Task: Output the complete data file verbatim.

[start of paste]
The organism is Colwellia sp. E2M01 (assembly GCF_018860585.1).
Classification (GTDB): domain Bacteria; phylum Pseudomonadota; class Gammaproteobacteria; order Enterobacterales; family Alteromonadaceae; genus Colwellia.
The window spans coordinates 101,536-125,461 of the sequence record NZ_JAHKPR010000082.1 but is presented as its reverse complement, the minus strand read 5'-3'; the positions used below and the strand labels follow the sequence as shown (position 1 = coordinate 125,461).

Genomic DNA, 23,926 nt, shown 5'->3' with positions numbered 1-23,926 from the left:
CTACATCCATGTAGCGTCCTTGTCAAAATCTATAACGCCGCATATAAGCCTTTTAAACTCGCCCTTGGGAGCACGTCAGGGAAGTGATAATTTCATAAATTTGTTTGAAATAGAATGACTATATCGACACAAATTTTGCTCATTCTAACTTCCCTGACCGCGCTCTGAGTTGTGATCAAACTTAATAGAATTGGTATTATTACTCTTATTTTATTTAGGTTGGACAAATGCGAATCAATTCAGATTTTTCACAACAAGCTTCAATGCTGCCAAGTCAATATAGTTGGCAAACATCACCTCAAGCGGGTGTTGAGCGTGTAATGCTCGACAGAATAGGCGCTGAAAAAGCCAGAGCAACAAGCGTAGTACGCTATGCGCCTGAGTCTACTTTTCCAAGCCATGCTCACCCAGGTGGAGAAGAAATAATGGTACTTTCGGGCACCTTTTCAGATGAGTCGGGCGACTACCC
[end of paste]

The organism is Colwellia sp. E2M01 (assembly GCF_018860585.1).
Classification (GTDB): domain Bacteria; phylum Pseudomonadota; class Gammaproteobacteria; order Enterobacterales; family Alteromonadaceae; genus Colwellia.
The window spans coordinates 101,536-125,461 of the sequence record NZ_JAHKPR010000082.1 but is presented as its reverse complement, the minus strand read 5'-3'; the positions used below and the strand labels follow the sequence as shown (position 1 = coordinate 125,461).

Genomic DNA, 23,926 nt, shown 5'->3' with positions numbered 1-23,926 from the left:
CTACATCCATGTAGCGTCCTTGTCAAAATCTATAACGCCGCATATAAGCCTTTTAAACTCGCCCTTGGGAGCACGTCAGGGAAGTGATAATTTCATAAATTTGTTTGAAATAGAATGACTATATCGACACAAATTTTGCTCATTCTAACTTCCCTGACCGCGCTCTGAGTTGTGATCAAACTTAATAGAATTGGTATTATTACTCTTATTTTATTTAGGTTGGACAAATGCGAATCAATTCAGATTTTTCACAACAAGCTTCAATGCTGCCAAGTCAATATAGTTGGCAAACATCACCTCAAGCGGGTGTTGAGCGTGTAATGCTCGACAGAATAGGCGCTGAAAAAGCCAGAGCAACAAGCGTAGTACGCTATGCGCCTGAGTCTACTTTTCCAAGCCATGCTCACCCAGGTGGAGAAGAAATAATGGTACTTTCGGGCACCTTTTCAGATGAGTCGGGCGACTACCC